I recently watched a short (just under 60 minutes) BBC documentary, The Truth About Alcohol, on YouTube. I was drawn to it because unlike the USA, in the UK the Chief Medical Officer Dr. Sally Davies warns people as to what a healthy limit is.

Also available on Netflix where it’s synopsized as “Emergency room doctor Javid Abdelmoneim endeavors to learn the truth about alcohol, both its benefits and risks, by exploring the science of drinking.”

My Takeaways

Davies decided that a man’s drinking shouldn’t top a woman’s weekly recommendation. Seven units = 7 pints per week, about 14 drinks, is now the suggested limit for both sexes.

So, Abdelmoneim asks, how does alcohol affect our bodies?

Abdelmoneim uses a “pub lab” to settle the truth from the false. An ankle bracelet that measures alcohol via sweat monitored how much alcohol he really consumed in a week. He had 25-28 units of the three out of seven days he drank. He surmised that 40 million of other British are doing the same.

Next Abdelmoneim checked his liver for damage. Liver scan looks for hardness, higher than 7.5 shows early stages of liver disease. Abdelmoneim test showed that he was around 5, which could just be inflammation. Some causes of liver disease are genes, diet and weight.

Abdelmoneim concluded that you should keep to the unit recommendation, a large glass of wine is three units and a shot is one unit. If you’re going to drink – spread your drinking out per week.

Back at the pub lab they did more testing. Hand/eye coordination and balance are affected by alcohol assumption. And of course how you “lose your self-control” and “can’t multi-task” are factors of drunkenness.  However, you can do something painful as alcohol numbs the pain, we feel warmer too due to alcohol increasing the flow of alcohol to the skin – when in fact we are actually losing heat.

Why do some people get drunk while others don’t? Abdelmoneim’s test study used five people, some of whom experienced light alcohol consumption resulting in drunkenness, while the heavier drinkers don’t feel it as much. It’s the concentration of alcohol in your blood, and the lack of water, that would make some people more drunk than others. Size and body shape affects drunkenness as well. What to do: hydrate and become more muscular.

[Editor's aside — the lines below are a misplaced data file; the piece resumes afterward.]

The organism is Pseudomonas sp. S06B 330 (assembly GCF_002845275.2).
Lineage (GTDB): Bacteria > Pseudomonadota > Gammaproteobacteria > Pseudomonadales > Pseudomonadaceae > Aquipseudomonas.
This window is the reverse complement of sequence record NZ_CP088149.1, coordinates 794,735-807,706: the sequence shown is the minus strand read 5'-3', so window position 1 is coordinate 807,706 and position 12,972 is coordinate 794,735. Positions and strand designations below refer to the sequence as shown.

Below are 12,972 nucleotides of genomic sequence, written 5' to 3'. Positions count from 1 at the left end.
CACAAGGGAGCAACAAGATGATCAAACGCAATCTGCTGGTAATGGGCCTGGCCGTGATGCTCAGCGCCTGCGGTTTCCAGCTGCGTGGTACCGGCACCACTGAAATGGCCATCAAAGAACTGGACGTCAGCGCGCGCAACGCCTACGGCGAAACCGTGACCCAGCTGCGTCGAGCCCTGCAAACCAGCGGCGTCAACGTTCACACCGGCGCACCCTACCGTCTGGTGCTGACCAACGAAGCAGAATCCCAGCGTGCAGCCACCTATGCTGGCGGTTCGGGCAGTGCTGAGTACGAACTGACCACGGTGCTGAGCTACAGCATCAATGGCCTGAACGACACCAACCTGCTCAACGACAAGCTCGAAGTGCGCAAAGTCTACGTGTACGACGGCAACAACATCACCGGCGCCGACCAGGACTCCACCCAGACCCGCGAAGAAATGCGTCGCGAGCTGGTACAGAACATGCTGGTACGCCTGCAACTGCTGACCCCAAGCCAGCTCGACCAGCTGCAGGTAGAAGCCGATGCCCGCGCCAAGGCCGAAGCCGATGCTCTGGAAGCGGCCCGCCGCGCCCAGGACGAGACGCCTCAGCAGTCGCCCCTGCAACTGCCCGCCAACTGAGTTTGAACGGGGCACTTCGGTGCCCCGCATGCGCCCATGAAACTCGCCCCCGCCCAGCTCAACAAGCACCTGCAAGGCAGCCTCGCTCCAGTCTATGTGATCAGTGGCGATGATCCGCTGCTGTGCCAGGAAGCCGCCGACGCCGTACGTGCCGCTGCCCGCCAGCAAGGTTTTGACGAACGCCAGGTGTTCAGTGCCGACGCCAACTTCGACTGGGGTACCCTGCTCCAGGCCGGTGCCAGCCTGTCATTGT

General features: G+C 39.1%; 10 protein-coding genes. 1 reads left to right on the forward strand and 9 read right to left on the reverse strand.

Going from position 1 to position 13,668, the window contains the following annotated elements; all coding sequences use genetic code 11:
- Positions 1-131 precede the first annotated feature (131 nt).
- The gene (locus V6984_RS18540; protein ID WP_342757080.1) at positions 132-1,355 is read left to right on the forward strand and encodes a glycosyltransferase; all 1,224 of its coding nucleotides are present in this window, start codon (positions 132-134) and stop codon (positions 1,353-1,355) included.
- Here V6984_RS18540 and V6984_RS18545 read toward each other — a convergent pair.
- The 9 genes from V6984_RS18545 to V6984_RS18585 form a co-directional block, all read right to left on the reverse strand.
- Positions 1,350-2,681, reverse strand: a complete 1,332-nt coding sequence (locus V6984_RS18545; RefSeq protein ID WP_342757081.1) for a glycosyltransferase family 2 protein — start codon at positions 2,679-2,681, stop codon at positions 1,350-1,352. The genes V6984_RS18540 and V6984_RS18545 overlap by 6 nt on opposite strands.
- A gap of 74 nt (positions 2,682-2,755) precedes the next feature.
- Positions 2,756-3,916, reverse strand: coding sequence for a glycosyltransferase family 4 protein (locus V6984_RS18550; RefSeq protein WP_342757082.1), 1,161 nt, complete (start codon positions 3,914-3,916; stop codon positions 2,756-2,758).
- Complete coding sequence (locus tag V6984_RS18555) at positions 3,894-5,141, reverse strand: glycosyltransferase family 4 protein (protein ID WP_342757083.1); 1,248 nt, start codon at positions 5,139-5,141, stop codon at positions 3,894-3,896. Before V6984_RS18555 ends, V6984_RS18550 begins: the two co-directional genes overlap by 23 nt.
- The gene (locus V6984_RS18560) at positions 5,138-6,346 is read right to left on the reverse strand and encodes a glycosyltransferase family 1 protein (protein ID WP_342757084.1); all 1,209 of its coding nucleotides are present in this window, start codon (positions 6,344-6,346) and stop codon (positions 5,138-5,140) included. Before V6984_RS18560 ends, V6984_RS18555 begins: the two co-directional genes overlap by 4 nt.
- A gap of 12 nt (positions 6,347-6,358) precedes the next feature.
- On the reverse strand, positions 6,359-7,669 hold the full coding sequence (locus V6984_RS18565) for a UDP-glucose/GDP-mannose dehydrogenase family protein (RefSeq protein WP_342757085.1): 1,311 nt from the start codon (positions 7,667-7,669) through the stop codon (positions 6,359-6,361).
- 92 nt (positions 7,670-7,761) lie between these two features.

Does alcohol cause people to overeat? Back at the Pub Lab they learn that alcohol can trick us in to eating more. Using students, one group had non alcoholic beer while the other had regular beer. Which group ate less snacks in 15 minutes: the non-alcohol beer drinkers, down by a whopping 34% compared to the real beer drinkers.

Alcohol is absorbed once it hits the intestines; if held up by having food in the stomach first, the alcohol won’t hit you as hard. The “lining” worked for one hour. The liver enzyme that processes alcohol - that enzyme is also in the stomach so it helps to break alcohol down in the stomach too. The effect is greater in a man. You will, obviously, feel the effects of the alcohol less when consumed after or with food.

Stay tuned to this website next week for Part Two where we will talk about the benefits of red wine, night caps and hangover cures.

Eve Bushman has a Level Two Intermediate Certification from the Wine and Spirits Education Trust (WSET), a "certification in first globally-recognized course" as an American Wine Specialist ® from the North American Sommelier Association (NASA), Level 1 Sake Award from WSET, was the subject of a 60-minute Wine Immersion video, authored “Wine Etiquette for Everyone” and has served as a judge for the Long Beach Grand Cru. You can email Eve@EveWine101.com to ask a question about wine or spirits. You can also seek her marketing advice via Eve@EveBushmanConsulting.com